Alternative feed source for beef cattle
By By Justin Rodgers / 4-H youth agent
June 30, 2002
The large number of poultry houses located in Mississippi could have a positive effect on the state's beef cattle market.
With approximately 5,000 poultry houses, Mississippi generates about 100 tons of poultry litter per house for a combined total of 1 billion pounds annually. More than 90 percent of these are broiler houses that generate a waste product consisting of manure, sawdust or wood shavings, feed and feathers that is suitable for use as a feed or fertilizer.
Broiler litter can be used by cattlemen as a fertilizer to increase forage quality and quantity. Used as livestock feed, it can decrease feeding costs during the winter months.
Broiler litter could supply the feed requirements of 80 percent of the total beef cowherd in Mississippi if used over a 120-day wintering period.
While broiler litter is valuable as a fertilizer, it has a greater economic potential as a feed source for beef cattle, provided the broiler litter is of sufficient quality to allow for adequate consumption.
Broiler litter is relatively inexpensive to purchase under current market conditions, with transportation normally the greatest cost concern. High quality broiler litter has approximately the nutrient equivalent of alfalfa hay, with feed-grade broiler litter often having a crude protein content of 25 percent and a TDN value of 60 percent.
As an energy source, broiler litter has 10 percent to 40 percent the feeding value of No. 2 corn and can replace 15 percent to 25 percent of the grain ration. As a protein supplement, it has 50 percent to 55 percent the value of soybean meal (41 percent crude protein), and may replace 25 percent of the oil meal supplement of a diet (Ensminger, 1977).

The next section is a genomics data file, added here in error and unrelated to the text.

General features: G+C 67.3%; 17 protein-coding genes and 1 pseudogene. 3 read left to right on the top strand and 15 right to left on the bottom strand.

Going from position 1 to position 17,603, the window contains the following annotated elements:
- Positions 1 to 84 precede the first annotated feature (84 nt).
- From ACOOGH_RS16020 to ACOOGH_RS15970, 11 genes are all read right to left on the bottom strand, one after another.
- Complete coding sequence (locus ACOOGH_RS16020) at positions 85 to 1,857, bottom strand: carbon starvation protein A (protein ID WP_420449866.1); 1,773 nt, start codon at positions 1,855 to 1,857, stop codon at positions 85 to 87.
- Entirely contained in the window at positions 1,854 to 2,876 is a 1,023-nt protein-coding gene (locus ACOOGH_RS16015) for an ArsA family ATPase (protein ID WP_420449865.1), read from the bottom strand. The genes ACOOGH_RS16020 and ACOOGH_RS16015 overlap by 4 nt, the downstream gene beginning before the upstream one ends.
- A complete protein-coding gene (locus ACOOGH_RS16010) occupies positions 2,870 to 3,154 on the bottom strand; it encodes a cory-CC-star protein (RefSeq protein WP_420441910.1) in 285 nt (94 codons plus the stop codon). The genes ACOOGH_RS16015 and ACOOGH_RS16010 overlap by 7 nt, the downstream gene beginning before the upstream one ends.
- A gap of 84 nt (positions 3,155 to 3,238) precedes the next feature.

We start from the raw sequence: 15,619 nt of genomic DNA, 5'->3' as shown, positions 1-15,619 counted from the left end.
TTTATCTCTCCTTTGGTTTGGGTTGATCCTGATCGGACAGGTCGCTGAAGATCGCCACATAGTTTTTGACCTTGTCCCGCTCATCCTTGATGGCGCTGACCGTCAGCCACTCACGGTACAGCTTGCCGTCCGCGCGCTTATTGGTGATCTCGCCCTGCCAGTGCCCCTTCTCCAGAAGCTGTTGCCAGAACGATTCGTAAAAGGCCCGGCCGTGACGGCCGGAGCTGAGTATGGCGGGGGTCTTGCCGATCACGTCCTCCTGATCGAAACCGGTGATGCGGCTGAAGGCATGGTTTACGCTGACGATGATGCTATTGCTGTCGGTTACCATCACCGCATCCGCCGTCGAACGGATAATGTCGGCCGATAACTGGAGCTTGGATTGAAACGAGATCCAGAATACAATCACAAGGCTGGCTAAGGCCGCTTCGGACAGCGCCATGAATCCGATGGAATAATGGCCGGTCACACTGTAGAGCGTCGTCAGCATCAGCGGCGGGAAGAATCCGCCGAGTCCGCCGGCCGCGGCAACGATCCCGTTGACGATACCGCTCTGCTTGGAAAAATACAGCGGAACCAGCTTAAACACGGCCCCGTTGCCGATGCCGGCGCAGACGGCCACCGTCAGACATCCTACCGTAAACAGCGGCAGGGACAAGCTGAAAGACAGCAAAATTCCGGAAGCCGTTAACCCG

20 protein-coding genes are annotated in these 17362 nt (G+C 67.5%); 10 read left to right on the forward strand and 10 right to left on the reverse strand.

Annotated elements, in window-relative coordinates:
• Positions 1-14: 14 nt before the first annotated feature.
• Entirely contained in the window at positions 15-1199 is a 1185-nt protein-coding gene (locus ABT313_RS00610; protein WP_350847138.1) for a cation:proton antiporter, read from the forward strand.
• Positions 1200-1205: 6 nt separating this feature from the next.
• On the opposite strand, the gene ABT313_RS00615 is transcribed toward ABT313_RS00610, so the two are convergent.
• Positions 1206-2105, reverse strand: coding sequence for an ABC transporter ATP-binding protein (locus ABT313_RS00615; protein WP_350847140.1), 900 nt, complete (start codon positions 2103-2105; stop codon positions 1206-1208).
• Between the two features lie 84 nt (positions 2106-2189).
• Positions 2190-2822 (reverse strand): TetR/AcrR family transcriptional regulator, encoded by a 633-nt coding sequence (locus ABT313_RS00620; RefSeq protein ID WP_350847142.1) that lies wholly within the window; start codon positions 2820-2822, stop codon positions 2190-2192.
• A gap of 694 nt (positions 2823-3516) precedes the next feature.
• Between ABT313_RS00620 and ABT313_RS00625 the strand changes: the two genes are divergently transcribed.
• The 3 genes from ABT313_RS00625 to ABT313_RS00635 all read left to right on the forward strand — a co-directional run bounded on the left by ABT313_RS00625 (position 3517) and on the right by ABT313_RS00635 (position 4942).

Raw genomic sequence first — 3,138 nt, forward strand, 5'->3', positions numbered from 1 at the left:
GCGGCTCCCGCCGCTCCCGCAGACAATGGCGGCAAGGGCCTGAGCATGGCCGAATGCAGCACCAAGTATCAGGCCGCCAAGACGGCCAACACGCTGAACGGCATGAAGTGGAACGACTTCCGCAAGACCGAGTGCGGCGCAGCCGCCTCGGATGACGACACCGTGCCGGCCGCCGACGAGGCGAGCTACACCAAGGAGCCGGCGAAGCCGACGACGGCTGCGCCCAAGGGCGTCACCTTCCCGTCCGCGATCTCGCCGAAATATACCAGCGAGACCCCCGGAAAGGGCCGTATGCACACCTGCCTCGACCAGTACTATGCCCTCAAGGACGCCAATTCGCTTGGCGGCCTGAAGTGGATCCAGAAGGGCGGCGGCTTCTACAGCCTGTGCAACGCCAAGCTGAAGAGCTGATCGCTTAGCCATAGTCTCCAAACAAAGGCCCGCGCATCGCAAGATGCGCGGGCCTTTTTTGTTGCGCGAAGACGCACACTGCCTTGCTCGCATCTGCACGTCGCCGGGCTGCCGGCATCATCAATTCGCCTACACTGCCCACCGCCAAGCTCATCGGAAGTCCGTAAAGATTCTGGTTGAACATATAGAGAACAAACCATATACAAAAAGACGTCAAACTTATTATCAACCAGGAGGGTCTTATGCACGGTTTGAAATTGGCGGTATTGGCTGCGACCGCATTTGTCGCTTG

Broiler litter as a feed source for beef cattle is well-documented and researched (Bagley and Evans, 1995). Most data suggests that beef cattle fed a mixture of broiler litter and grain and/or silage will have similar to slightly lower weight gains than those cattle fed diets of grain or silage alone, depending on the feed component and percentage being replaced by broiler litter. McCaskey et al. (1994) report gains of 2.53 pounds per day when steers were fed a concentrate diet, versus 2.12 pounds per day for steers fed a 50 percent broiler litter and 50 percent corn diet.
Using it as a livestock feed is an excellent method of disposal of excess broiler litter. Feeding to animals allows for enzymatic breakdown of nutrients inside the rumen, which alleviates the leaching and water quality problems associated with fertilizer use and land disposal. The use of broiler litter appears to have potential in the cattle industry, not only as a pasture fertilizer but also as a supplemental feedstuff.
While the diets containing broiler litter, with the exception of the 50 percent SBH-50 percent BL diet, yielded a lower ADG than did the control diet (corn + soybean meal), factors such as cost of gain, wintering cost and the waste disposal potential should be considered in the final evaluation of broiler litter as a feed supplement for beef cattle.
Lower weight gains may be economically acceptable if the cost per pound to produce beef is reduced. Substituting part of the grain easily attains this reduction of input cost and/or silage diet with the relatively inexpensive broiler litter. Producers should purchase only broiler litter that meets high quality feeding standards as determined by nutrient analysis.
Feeding poor quality broiler litter to cattle will result in a low feed intake, causing decrease or even negative weight gains and increased production costs. While total production cost and profit potential were not calculated in this particular research project, feed cost per pound of weight gain was calculated.
Although the weight gains from broiler litter treatments were generally lower than that from the control treatment, feed cost per pound of gain and winter feeding cost were reduced from 17 percent to 54 precent by using broiler litter as a feed substitute for more expensive grain products. The broiler litter-based supplements all yielded beef replacement heifers that had grown over the winter months and were ready for grazing on summer pastures. With good farm management, weight gains should increase, and purchasing feeds in bulk quantities should further reduce expenses allowing for a more profitable farming operation.
For more information on using broiler litter as a feed supplement for beef cattle, contact the Lauderdale County Extension Service at 482-9764.